A = All patterns in the cube (or square) are correct  
1 = 1 pattern only (in each column) is correct
Top horizontal plane (because of space restraints, I will show only this plane)
 242   961  1690  2412  3133  3367  1209   723   484  1926  1455  2894  2651  2168     5
1943  1355  2717  2536  2140   162   433  1117  1659  2298  2959  3276  1230   869   626
2444  3101  3293  1130   692   511  1915  1512  2908  2692  2109    48   259  1026  1680
2601  2130   194   401  1043  1580  2267  2986  3265  1287   883   667  1884  1398  2734
1173   709   576  1905  1544  2876  2618  2030    17   286  1015  1737  2458  3142  3234
 442   984  1623  2284  3051  3255  1319   851   593  1805  1367  2761  2590  2187   208
1962  1558  2917  2559  2073    34   351  1005  1769  2426  3068  3155  1142   736   565
2311  3040  3312  1333   892   534  1848  1384  2826  2580  2219   176   368   905  1592
2480  2042    61   340  1062  1783  2467  3009  3198  1159   801   555  1994  1526  2843
1301   818   455  1817  1411  2815  2637  2233   217   309   948  1609  2376  3030  3344
 330  1094  1751  2393  2930  3167  1186   790   612  2008  1567  2784  2523  2059   126
1834  1476  2805  2669  2201   143   230   917  1636  2365  3087  3358  1342   759   498
2334  2973  3184  1251   780   644  1976  1493  2705  2492  2086   115   387  1108  1792
2683  2242    84   273   934  1701  2355  3119  3326  1268   680   467  1861  1465  2862
1240   837   658  2017  1434  2748  2509  2151   105   419  1076  1718  2255  2942  3211

A few days earlier, Guenter sent me an order 4 pantriagonal magic cube that had the integers arranged to form a closed knight tour. That cube may be seen on my Unusual Cubes page. Good work Guenter! Thanks.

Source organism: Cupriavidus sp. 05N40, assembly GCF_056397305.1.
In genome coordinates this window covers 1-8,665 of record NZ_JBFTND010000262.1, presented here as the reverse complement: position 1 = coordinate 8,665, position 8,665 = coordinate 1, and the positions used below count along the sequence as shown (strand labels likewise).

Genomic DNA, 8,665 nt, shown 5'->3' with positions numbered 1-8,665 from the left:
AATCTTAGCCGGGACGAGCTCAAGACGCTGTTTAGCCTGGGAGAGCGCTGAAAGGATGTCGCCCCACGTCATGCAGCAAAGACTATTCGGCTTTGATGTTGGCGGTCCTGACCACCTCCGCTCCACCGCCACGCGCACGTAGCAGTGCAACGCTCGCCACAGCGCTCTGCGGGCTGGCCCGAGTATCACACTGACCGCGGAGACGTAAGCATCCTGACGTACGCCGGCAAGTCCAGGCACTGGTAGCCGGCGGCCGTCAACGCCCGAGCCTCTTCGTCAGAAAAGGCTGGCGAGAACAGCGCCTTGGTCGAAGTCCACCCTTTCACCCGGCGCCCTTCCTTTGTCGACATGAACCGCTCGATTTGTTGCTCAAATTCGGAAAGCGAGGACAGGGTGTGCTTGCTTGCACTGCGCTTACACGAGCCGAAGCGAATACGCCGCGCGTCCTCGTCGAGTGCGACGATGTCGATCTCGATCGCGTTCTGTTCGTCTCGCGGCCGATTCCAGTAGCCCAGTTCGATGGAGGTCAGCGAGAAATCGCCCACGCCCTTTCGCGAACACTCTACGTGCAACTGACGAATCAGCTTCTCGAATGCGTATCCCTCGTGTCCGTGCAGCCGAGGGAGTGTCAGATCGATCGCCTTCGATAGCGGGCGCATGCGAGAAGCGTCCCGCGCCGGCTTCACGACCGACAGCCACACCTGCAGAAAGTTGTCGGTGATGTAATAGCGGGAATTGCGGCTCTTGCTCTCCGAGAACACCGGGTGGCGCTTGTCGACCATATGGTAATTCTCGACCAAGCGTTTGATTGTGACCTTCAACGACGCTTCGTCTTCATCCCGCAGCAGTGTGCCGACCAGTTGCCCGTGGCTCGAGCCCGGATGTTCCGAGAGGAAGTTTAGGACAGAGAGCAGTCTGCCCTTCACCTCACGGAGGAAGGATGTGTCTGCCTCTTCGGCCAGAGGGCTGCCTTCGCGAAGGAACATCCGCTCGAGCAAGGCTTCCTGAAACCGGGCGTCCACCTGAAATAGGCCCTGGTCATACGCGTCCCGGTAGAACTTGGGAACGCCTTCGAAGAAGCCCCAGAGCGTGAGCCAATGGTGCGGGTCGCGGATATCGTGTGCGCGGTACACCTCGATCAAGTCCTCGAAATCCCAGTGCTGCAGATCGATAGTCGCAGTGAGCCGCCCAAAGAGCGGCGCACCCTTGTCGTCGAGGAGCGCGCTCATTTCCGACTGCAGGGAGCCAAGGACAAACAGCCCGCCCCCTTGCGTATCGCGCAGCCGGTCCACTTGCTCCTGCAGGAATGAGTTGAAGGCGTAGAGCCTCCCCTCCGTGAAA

[1] Dr. C. Planck, Theory of Paths Nasik, Printed for private circulation by A. J. Lawrence, Printer, Rugby.

 Order 15 Composition

This order 15 was constructed simply and quickly by myself on November 25, 2003.
It consists of 27 order 5 magic cubes placed as per the numbers in an order 3 magic cube and so is a composition cube.
It is classified as a simple magic cube, because all orthogonal planes are not magic squares and/or all pantriagonals do not sum correctly.
More cubes and a more complete construction explanation are at my Composition Cubes page.

To save space, I will show only the top horizontal layer.

 317   268   369   356   255  1567  1518  1619  1606  1505  3192  3143  3244  3231  3130
 366   267   264   323   345  1616  1517  1514  1573  1595  3241  3142  3139  3198  3220
 290   300   331   315   329  1540  1550  1581  1565  1579  3165  3175  3206  3190  3204
 306   370   305   299   285  1556  1620  1555  1549  1535  3181  3245  3180  3174  3160
 286   360   296   272   351  1536  1610  1546  1522  1601  3161  3235  3171  3147  3226
2817  2768  2869  2856  2755  1067  1018  1119  1106  1005  1192  1143  1244  1231  1130
2866  2767  2764  2823  2845  1116  1017  1014  1073  1095  1241  1142  1139  1198  1220
2790  2800  2831  2815  2829  1040  1050  1081  1065  1079  1165  1175  1206  1190  1204
2806  2870  2805  2799  2785  1056  1120  1055  1049  1035  1181  1245  1180  1174  1160